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Epidural information - Fact Sheets
What is an epidural?
|An epidural will make your labour less painful. A small plastic tube, called an epidural catheter, is inserted between the bones of your spine. Local anaesthetic is given down the tube, blocking pain in the nerves of the spine. This provides pain relief until the baby is born.|
What are the advantages of an epidural?
|Research shows that:|
|About 30 in every 100 women, who give birth at the Royal Women’s Hospital, choose to have an epidural.|
What are the problems with epidurals?
What are the risks of an epidural?
How is an epidural put in?
|An anaesthetist will put the epidural in, this takes about 20 minutes.|
A drip will be put in your hand or arm.
We will help you into position to place the epidural, either on your side or sitting up.
Cold antiseptic solution will be painted onto your lower back to clean the skin.
Local anaesthetic will be injected into your back. This will sting for a few seconds. You will feel a pushing sensation in your back while the epidural is inserted. It is very important that you keep perfectly still while this is done to avoid any damage to the nerves in your spine.
When the epidural catheter is inserted, you may feel an electric shock in your back and down your legs. This will last for a moment and then go away. It is not harmful.
The needle will be removed from your back and the epidural catheter will be taped into place to prevent it coming out.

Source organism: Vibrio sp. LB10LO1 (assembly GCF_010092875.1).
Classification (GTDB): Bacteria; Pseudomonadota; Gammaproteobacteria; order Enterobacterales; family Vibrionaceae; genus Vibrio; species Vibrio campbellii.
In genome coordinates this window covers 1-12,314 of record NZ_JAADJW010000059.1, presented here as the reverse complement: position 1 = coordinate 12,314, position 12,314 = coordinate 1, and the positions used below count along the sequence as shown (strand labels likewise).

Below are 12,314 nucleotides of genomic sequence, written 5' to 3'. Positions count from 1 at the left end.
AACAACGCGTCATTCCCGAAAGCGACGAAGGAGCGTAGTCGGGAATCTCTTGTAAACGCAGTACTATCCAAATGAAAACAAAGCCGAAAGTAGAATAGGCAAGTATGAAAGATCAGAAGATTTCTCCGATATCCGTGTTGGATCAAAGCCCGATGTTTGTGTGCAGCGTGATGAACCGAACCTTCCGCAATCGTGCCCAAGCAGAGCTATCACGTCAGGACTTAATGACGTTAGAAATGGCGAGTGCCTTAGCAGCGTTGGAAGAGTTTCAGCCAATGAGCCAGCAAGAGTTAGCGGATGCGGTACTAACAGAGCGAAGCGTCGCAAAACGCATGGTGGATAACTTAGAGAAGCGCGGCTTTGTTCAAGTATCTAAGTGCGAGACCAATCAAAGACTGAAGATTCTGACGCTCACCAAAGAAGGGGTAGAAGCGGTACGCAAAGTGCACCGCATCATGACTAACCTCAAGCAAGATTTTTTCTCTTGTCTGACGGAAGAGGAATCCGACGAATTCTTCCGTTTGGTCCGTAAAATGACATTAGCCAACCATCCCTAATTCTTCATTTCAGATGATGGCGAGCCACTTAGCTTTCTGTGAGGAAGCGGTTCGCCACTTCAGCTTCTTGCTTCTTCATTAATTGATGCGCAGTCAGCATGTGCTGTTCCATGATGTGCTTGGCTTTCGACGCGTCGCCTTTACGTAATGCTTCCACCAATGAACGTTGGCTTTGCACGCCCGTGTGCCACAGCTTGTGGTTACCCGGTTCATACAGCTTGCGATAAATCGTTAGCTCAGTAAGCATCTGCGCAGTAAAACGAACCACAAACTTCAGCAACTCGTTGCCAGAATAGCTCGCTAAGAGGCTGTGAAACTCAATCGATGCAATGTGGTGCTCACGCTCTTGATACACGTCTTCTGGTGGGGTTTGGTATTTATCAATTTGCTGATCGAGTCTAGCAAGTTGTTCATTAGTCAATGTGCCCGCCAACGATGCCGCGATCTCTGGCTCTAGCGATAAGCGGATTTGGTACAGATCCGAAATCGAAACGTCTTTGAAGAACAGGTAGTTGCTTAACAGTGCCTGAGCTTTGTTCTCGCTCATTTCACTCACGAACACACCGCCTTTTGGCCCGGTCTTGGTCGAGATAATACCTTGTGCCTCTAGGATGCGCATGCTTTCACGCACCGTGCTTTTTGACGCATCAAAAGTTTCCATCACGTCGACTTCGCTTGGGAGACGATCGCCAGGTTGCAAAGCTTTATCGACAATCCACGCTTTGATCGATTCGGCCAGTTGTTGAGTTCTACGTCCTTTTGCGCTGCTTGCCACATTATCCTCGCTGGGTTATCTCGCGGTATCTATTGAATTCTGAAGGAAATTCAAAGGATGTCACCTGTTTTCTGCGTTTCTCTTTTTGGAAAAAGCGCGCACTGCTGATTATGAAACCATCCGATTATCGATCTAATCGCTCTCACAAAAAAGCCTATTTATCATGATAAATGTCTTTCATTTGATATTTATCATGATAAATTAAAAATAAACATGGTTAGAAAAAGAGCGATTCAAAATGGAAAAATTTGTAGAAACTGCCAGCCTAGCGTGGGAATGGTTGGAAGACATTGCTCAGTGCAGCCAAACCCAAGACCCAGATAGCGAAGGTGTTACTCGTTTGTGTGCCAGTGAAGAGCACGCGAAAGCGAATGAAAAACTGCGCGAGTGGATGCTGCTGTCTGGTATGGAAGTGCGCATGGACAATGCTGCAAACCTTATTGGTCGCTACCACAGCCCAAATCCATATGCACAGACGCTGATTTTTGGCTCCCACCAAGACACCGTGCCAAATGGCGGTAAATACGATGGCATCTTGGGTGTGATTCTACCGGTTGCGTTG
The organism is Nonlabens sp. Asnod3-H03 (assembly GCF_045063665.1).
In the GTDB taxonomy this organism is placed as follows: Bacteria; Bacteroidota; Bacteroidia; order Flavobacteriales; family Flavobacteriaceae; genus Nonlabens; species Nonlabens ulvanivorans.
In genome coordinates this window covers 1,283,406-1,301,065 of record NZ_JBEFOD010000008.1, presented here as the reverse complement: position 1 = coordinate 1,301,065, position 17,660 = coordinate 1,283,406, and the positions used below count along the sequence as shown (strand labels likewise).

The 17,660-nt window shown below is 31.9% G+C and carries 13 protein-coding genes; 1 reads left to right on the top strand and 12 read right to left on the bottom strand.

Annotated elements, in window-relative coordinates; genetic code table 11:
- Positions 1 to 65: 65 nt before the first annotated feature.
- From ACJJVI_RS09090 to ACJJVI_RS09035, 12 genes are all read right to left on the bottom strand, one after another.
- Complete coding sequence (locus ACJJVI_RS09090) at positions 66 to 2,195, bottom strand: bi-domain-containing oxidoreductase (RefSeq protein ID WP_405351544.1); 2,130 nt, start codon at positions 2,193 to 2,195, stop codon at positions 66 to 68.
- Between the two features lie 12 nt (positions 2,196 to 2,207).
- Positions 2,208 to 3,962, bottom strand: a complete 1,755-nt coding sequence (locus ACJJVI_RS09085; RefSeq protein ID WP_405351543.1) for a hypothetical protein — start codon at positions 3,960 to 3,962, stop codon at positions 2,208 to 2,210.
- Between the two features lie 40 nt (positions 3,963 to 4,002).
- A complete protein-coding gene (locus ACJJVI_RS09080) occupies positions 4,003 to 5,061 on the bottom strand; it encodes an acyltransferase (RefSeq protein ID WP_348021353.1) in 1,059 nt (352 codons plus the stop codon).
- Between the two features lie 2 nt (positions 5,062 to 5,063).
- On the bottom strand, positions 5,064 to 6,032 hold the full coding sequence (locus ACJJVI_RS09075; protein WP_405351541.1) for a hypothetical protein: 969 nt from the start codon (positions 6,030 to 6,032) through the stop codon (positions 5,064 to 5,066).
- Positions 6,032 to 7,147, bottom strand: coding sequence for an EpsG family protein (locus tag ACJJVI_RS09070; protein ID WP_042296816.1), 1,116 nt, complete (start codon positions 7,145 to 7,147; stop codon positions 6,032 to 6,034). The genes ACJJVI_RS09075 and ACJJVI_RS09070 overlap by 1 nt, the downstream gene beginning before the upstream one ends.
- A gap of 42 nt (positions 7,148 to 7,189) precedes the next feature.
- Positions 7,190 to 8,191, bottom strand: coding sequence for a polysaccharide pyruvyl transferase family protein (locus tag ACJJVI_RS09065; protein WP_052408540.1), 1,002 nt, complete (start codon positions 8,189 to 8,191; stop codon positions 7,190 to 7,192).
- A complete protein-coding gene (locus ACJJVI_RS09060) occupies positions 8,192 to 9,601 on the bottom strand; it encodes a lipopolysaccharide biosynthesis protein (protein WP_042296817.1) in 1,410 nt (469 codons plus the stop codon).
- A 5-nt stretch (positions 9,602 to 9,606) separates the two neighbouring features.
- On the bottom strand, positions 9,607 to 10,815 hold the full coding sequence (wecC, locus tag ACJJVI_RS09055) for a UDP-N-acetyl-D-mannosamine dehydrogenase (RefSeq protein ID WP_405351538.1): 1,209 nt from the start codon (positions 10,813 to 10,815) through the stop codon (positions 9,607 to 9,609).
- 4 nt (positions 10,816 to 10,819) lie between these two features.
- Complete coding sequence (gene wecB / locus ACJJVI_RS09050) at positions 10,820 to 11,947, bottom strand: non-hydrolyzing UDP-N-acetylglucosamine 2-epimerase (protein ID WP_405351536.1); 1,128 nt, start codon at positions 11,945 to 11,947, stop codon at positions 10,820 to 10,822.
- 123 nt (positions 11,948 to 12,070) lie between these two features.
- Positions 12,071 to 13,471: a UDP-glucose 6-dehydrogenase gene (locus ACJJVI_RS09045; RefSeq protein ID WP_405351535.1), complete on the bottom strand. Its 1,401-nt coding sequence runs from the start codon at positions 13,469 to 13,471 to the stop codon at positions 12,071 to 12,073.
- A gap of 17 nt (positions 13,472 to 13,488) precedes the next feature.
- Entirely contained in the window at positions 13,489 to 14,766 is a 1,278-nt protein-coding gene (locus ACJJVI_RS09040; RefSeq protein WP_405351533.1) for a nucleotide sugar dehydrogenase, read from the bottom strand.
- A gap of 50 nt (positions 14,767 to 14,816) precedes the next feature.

Once the anaesthetic is given down the tube, it will take about 20 minutes to take effect.
Questions and concerns
|Talk to your obstetrician or midwife, who can arrange for you to speak with an anaesthetist.|
The Women’s Health Information Centre can also give you information and talk with you about your concerns. Telephone (03) 8345 3045 or visit the WHIC on the ground floor near the front entrance to the Women’s.
|You have a right to an interpreter. Ask the staff caring for you to contact Language Services and arrange for an interpreter to help you. |
All information contained within is current at the time of writing.
|Please direct correspondence to|
|Acute Pain Service|
Royal Women’s Hospital
Locked Bag 300
Parkville VIC 3052
Tel: (03) 8345 2389
|Pain relief during childbirth, The Royal Australian and New Zealand College of Obstetricians and Gynaecologists, Australian society of Anaesthetists, Edition 1, 14 Dec 2006.|
Pain relief in Labour, Obstetric Anaesthetists’ Association, 3rd Edition, January 2008.
Epidural Information Card, Obstetric Anaesthetists’ Association, January 2008
Macintyre PE, et al, APM:SE Working Group of the Australian and New Zealand College of Anaesthetists and Faculty of Pain Medicine (2010), Acute Pain Management: Scientific Evidence (3rd edition), ANZCA & FPM, Melbourne.
|The Royal Women’s Hospital does not accept any liability to any person for the information or advice (or use of such information or advice) which is provided in this fact sheet or incorporated into it by reference. |
We provide this information on the understanding that all persons accessing it take responsibility for assessing its relevance and accuracy.
Women are encouraged to discuss their health needs with a health practitioner. If you have concerns about your health, you should seek advice from your health care provider or if you require urgent care you should go to the nearest Emergency Dept.
|Published June 2010. Reviewed March 2013|